There is a great deal of anxiety engendered when one is faced with losing one’s Teudat Zehut on a bus. One is required by law to have this identification card on one’s person.
It’s recommended to immediately report any lost or possibly stolen Teudat Zehut (get and keep on file the Police Report) as identity theft is not uncommon, and the Misrad HaPnim may request this information. I reported the theft, but didn’t get a Police Report. The police clerk suggested returning to the depot and to be patient. Trusting that it will all work out with Hashem’s help is vital.
To renew a lost T.Z., one needs to fill out a form and provide photos and proof of identity and to request a new sefach (stub containing a list of family members). All this takes hours. In addition, my RAV card was in the Teudat Zehut case.
I left the T.Z. on the number 9 bus in the direction Binyanei Ha Uma on Friday. Dec 2nd. I had it when I entered the bus at Rechovot KKL Ysrael and Ussishkin and didn’t have it when I got off at Trumpeldor in Mirkaz Ha’Ir, three stops later!
There were a few people on the bus on that rainy morning at 10:30 and it was possible that someone picked it up rather than the driver.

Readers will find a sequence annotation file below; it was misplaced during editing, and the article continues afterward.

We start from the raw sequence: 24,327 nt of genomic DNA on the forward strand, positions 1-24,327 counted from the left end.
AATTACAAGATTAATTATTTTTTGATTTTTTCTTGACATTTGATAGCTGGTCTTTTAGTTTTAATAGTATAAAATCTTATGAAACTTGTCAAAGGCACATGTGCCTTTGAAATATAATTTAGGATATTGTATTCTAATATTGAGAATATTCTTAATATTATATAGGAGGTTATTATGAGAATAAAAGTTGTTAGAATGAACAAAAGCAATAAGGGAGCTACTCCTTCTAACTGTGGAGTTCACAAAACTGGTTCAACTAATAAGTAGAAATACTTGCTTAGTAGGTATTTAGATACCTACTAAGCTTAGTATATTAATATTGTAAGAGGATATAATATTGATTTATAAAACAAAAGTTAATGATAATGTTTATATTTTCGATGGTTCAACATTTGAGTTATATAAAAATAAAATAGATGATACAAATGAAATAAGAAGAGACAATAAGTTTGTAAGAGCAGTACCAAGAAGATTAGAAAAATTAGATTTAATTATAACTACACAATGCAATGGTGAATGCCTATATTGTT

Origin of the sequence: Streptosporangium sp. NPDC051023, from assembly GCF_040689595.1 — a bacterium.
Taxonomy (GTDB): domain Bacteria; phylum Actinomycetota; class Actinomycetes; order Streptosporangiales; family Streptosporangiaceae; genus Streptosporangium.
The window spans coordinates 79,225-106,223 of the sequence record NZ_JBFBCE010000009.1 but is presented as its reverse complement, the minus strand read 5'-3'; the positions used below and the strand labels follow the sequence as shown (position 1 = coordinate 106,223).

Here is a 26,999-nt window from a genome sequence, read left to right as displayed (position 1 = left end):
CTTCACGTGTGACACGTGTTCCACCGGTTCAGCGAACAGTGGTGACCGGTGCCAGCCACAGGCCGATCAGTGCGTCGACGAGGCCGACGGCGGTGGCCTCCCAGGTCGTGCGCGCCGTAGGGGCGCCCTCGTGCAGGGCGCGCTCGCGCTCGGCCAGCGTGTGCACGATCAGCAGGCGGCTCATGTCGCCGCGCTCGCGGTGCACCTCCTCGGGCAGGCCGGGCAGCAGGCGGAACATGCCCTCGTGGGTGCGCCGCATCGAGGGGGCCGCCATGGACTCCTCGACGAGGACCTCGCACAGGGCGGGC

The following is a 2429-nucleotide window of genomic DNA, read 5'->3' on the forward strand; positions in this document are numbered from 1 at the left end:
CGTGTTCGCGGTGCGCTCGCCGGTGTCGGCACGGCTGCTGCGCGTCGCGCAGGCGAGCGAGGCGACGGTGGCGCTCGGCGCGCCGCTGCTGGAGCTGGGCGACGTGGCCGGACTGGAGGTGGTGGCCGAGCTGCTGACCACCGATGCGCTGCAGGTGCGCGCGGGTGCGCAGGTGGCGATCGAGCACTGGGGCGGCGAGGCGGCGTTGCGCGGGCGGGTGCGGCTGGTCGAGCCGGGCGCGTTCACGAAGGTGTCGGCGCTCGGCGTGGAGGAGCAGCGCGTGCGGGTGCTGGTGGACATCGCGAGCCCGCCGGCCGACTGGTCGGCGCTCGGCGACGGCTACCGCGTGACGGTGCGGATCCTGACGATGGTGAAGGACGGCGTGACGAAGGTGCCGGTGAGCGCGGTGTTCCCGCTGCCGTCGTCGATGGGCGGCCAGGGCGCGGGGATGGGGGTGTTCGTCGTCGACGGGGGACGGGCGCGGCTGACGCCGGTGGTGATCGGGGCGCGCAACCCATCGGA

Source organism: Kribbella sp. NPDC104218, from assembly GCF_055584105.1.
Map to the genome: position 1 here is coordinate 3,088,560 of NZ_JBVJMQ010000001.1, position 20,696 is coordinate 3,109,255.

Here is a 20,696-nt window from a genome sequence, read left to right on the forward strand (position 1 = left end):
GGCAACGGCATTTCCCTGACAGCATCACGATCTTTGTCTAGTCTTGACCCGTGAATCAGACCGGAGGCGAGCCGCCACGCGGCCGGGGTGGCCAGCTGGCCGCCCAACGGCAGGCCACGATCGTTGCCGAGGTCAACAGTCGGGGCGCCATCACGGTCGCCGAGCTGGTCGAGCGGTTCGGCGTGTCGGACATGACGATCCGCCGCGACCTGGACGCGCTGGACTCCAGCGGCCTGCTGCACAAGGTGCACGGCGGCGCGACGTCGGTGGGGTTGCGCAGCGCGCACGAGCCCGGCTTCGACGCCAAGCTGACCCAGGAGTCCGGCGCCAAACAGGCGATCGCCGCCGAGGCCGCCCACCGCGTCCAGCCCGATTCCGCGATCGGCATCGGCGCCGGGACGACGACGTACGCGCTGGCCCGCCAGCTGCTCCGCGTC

Sitting down and making up a flow chart is helpful to locating a lost item. I listed the possible places to look and then tried to find a reliable source each step of the way towards the goal of recovery. Today is the 8th day after the loss and thankfully the last.
The following information IS NOT CORRECT.
I am posting this erroneous information that I heard from a driver of a number 9 bus as a warning. Shouldn’t he be correct? Not necessarily!
I erroneously thought that my Teudat Zehut might be with the controller at Sniff Malcha, which is perhaps the same address as the last stop; Givat Mordekhai Junction (Herzog/Shakhal). I mistakenly thought that the number 9 bus that I took in the direction of Binyanei Ha Uma does a loop and returns to Malcha. With that incorrect assumption and information I considered going to Malcha (bad idea).
I opened a tic (file) at the Egged Lost & Found *2800 and with the Police at 107 Jaffa.
I want to thank Oren Hirsch publicly. Oren writes Oren’s Transit Page for Jerusalem, New York and Washington D.C. He kindly identified with my quest and corrected me saving me loads of time: He advised me to return this morning to Egged L&F on the 3rd floor CBS. They checked the status of my tik and brought me the wonderful news that my TZ was listed as found in the Sniff HaUma.
This was like winning the lottery. The clerk’s directions were not made clear where to pick it up – He said go next to Binyanei HaUma’s parking area.
This parking area is as large as a football field and it is dotted with shacks.
The following is Oren’s advice and explanation for my confusion in finding the depot in Ha Uma.